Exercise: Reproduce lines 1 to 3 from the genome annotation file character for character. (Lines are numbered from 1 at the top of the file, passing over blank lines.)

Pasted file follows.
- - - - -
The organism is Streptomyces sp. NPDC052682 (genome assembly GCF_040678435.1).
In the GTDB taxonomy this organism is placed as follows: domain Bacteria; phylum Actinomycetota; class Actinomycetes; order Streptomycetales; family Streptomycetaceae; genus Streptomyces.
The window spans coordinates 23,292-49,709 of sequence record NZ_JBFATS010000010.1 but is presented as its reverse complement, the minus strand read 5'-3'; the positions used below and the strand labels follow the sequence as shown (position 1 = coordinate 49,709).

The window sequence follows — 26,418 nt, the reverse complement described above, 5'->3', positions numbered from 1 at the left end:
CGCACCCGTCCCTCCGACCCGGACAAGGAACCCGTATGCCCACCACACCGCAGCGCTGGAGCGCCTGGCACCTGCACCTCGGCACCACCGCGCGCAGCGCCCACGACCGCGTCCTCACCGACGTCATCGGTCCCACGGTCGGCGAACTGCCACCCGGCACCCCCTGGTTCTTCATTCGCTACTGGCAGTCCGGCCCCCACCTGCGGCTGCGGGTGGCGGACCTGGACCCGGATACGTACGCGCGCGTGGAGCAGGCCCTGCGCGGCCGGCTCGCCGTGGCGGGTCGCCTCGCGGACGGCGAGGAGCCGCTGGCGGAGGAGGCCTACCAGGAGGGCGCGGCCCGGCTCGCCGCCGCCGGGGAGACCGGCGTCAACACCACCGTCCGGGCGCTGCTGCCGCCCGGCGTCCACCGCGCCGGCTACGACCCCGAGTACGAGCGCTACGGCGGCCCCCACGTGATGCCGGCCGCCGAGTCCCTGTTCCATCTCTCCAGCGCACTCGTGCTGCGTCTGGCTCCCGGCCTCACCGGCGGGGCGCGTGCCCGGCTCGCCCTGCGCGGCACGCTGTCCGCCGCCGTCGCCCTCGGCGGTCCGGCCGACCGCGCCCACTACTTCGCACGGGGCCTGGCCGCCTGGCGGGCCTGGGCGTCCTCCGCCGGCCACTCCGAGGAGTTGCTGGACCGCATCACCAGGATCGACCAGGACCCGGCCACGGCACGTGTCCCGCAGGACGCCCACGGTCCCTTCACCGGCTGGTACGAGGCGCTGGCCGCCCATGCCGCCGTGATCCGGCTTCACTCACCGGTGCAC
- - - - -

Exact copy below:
The organism is Streptomyces sp. NPDC052682 (genome assembly GCF_040678435.1).
In the GTDB taxonomy this organism is placed as follows: domain Bacteria; phylum Actinomycetota; class Actinomycetes; order Streptomycetales; family Streptomycetaceae; genus Streptomyces.
The window spans coordinates 23,292-49,709 of sequence record NZ_JBFATS010000010.1 but is presented as its reverse complement, the minus strand read 5'-3'; the positions used below and the strand labels follow the sequence as shown (position 1 = coordinate 49,709).